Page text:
Unknown Causes of Death in Cancer Patients

January, 01, 2024 | Select Oncology Journal Articles


Deaths from an unknown cause are difficult to adjudicate and oncologic studies of comparative effectiveness often demonstrate inconsistencies in incorporating these deaths and competing events (eg, heart disease and stroke) in their analyses. In this study, we identify cancer patients most at risk for death of an unknown cause.


This retrospective, population-based study used cancer registry data from the Surveillance, Epidemiology, and End Results database (1992-2015). The absolute rate of unknown causes of death (COD) cases stratified by sex, marital status, race, treatment, and cancer site were calculated and a multivariable logistic regression model was applied to obtain adjusted odds ratios with 95% CIs.


Out of 7,154,779 cancer patients across 22 cancer subtypes extracted from Surveillance, Epidemiology, and End Results, 3,448,927 died during follow-up and 276,068 (7.4%) of these deaths were from unknown causes. Patients with an unknown COD had a shorter mean survival time compared with patients with known COD (36.3 vs 65.7 mo, P 5 to 10 y). One, 3, and 5-year cancer-specific survival (CSS) calculations including unknown COD were significantly decreased compared with CSS estimates excluding cancer patients with unknown COD.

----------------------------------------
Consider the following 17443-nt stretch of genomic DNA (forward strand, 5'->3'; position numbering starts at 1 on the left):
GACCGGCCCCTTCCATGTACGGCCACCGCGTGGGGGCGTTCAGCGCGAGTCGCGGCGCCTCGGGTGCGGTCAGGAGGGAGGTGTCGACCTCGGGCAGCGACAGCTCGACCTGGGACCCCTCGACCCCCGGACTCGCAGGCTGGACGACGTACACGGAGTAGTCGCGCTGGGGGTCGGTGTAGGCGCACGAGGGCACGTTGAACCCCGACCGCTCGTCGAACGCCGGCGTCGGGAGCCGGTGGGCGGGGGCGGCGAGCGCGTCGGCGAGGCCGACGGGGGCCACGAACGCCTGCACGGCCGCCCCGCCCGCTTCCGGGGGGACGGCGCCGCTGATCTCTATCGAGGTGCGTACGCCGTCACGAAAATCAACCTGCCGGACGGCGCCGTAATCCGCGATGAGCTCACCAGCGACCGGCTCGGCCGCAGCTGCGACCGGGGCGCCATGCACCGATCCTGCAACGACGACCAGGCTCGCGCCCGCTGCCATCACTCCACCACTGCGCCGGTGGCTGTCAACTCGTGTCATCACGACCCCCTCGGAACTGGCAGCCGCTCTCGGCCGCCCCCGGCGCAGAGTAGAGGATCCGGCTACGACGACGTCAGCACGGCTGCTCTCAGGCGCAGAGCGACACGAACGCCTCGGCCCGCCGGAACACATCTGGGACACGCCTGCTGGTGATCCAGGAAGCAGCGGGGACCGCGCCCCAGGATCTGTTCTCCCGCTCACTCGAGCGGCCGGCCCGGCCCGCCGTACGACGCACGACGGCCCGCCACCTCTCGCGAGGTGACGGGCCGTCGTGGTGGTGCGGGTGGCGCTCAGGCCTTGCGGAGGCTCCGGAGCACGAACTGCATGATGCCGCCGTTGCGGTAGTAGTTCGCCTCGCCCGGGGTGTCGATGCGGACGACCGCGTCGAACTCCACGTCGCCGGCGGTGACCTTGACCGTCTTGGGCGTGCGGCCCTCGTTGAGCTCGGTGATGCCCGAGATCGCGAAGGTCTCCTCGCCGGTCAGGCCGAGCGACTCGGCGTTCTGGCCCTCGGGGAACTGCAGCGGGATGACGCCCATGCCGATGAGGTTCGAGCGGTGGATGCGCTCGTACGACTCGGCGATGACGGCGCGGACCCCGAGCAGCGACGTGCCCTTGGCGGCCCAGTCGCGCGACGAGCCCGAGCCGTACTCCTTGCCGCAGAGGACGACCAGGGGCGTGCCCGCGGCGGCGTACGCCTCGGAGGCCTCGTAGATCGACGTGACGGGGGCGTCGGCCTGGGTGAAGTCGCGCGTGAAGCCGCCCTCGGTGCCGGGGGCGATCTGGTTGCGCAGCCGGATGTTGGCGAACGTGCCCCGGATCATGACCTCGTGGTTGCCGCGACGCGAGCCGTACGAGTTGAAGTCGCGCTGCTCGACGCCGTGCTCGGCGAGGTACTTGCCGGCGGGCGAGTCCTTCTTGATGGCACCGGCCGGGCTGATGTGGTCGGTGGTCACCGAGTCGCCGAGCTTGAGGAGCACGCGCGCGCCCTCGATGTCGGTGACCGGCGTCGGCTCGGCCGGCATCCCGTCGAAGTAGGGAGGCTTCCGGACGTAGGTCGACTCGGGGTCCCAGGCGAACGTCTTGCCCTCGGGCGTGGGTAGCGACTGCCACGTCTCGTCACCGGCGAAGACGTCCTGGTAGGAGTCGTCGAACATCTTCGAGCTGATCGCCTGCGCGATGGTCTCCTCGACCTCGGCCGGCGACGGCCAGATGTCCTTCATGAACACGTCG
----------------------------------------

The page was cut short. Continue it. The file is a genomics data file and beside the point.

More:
Of the patients, 7.4% died of unknown causes during follow-up and the proportion of death was higher with longer follow-up and among more indolent cancers. The attribution of high percentages of unknown COD to cancer or non-cancer causes could impact population-based cancer registry studies or clinical trial outcomes with respect to measures involving CSS and mortality.

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